From early colonial times, Guyana’s commodity potential has attracted external investments. And this attraction has remained easily the leading indicator of both Guyana’s growth and development performance as well as its prospects.
Introduction Under Section 31 of the Petroleum Act, official notification was given last month, by ExxonMobil and its partners (Nexen Energy and Hess Corporation), to the Government of Guyana confirming the find (discovery) of commercial quantities of oil and gas in the Stabroek Block.
Introduction Today’s column concludes the discussion on fiscal break-even prices for crude oil, introduced three weeks ago on November 13.
Introduction In this ongoing series discussion of Guyana’s prospect during its coming time of oil and gas production and export (that is circa 2025), I had introduced in last week’s column the notion of the break-even price.
Introduction: Cost-Price Relation Two weeks ago (October 23), this column had introduced as part of the continuing discussion of “Guyana in the coming time of oil and gas production and export”, the notion of the “cost-price relation” that could emerge after production starts.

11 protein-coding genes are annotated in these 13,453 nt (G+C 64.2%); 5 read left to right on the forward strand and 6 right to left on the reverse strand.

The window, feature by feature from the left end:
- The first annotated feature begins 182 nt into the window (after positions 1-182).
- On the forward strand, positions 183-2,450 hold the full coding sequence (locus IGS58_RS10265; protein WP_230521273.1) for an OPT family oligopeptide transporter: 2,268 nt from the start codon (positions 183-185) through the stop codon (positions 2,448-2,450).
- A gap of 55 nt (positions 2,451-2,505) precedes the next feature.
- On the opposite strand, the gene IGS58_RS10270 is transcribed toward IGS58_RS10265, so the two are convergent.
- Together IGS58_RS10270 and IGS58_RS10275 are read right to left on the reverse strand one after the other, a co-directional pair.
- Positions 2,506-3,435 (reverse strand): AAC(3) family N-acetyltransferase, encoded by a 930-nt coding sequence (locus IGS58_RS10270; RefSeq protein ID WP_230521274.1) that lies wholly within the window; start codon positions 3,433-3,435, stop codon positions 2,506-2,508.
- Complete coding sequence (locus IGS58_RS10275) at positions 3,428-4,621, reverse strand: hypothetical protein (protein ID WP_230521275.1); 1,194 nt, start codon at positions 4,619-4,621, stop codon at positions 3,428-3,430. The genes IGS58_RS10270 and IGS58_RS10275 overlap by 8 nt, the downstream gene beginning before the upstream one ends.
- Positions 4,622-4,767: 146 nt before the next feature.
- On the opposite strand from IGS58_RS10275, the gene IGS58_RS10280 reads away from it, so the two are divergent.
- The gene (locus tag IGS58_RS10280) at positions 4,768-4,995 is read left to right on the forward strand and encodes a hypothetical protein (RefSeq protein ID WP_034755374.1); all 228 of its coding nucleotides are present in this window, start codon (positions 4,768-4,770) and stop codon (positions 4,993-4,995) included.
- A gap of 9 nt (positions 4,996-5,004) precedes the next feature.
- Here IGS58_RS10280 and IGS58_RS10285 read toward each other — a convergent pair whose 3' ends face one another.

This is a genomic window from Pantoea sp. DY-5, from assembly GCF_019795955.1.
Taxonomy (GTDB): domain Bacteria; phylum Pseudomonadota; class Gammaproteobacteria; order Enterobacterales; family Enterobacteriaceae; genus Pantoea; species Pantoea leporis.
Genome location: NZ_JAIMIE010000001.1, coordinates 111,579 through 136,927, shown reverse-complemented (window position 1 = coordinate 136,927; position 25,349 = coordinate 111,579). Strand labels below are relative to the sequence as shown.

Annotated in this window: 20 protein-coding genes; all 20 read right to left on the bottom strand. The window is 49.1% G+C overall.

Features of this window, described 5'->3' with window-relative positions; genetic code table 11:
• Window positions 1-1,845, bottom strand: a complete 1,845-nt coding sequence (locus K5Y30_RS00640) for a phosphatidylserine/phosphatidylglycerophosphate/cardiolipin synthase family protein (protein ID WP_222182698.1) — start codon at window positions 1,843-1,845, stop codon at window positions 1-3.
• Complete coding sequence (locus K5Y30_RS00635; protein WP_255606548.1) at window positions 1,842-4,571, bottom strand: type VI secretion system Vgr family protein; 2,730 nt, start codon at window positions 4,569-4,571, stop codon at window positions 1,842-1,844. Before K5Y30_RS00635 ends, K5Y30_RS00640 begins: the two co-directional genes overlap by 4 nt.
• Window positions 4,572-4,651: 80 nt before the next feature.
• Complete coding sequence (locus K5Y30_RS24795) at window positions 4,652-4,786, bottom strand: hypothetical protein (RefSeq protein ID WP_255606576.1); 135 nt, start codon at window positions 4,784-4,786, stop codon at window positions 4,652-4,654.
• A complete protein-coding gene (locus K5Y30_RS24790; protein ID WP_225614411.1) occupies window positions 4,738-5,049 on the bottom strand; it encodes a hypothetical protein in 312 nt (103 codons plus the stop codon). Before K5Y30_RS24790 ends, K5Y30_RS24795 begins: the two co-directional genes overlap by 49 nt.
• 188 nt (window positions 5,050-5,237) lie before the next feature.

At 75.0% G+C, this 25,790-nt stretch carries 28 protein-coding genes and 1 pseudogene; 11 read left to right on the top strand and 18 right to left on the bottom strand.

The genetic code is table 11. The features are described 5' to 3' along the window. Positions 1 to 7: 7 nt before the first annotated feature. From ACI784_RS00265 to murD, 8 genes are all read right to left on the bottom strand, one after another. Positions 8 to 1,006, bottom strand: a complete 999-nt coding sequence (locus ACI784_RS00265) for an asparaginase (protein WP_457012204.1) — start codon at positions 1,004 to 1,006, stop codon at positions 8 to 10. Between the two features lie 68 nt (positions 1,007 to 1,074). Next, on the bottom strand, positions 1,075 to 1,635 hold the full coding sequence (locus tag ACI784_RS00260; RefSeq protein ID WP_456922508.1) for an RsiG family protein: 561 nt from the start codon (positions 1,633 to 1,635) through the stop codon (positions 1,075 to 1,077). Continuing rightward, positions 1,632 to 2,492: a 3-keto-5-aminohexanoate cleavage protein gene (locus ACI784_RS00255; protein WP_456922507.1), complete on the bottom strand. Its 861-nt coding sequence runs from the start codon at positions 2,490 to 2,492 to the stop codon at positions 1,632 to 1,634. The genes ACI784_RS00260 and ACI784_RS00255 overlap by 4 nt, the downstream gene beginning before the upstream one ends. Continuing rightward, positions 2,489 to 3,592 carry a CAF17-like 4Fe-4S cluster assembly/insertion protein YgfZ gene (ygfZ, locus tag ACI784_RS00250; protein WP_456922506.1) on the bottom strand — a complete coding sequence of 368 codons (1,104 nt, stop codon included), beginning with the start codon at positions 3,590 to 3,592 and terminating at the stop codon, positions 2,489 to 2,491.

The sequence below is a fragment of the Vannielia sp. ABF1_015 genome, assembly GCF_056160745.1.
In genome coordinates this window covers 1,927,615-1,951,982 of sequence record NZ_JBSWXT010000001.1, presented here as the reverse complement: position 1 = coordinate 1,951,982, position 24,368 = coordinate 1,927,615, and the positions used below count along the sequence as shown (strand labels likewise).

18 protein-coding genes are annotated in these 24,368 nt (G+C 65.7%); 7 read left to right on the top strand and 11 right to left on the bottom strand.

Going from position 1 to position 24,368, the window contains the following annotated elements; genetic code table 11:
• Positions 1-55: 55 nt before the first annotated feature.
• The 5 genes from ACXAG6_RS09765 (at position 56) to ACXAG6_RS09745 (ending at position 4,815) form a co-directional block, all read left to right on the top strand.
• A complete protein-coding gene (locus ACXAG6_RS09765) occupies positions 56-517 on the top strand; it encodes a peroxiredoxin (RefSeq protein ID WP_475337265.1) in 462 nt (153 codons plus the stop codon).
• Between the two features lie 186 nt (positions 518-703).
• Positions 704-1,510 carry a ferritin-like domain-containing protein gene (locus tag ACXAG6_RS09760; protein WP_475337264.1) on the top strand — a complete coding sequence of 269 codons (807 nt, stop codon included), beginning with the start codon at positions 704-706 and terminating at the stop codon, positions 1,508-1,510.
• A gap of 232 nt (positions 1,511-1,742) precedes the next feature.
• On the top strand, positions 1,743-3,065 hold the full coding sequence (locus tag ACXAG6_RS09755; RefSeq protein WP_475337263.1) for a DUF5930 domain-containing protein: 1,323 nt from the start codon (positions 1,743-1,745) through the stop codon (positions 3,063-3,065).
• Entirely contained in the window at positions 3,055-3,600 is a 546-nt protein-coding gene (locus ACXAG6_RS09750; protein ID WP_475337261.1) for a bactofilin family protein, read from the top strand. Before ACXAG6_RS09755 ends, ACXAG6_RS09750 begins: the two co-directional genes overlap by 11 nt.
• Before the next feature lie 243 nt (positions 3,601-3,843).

Introduction Today’s column is primarily aimed at amplifying those references, which were made last week to the dynamic features of Guyana’s ‘potentially massive’ oil and natural gas discovery.
Introduction Based on the medium and long-term outlook of the world’s energy market, today’s column introduces two further policy lessons to guide Guyana’s planning for future oil and gas production and export.
The question I respond to in today’s column is: Does the prevailing world energy outlook offer useful policy lessons for Guyana’s benefit, in anticipation of its oil and gas production coming on stream in the early 2020s?
Introduction Last’s week column identified several key trends on the demand side of the global energy market.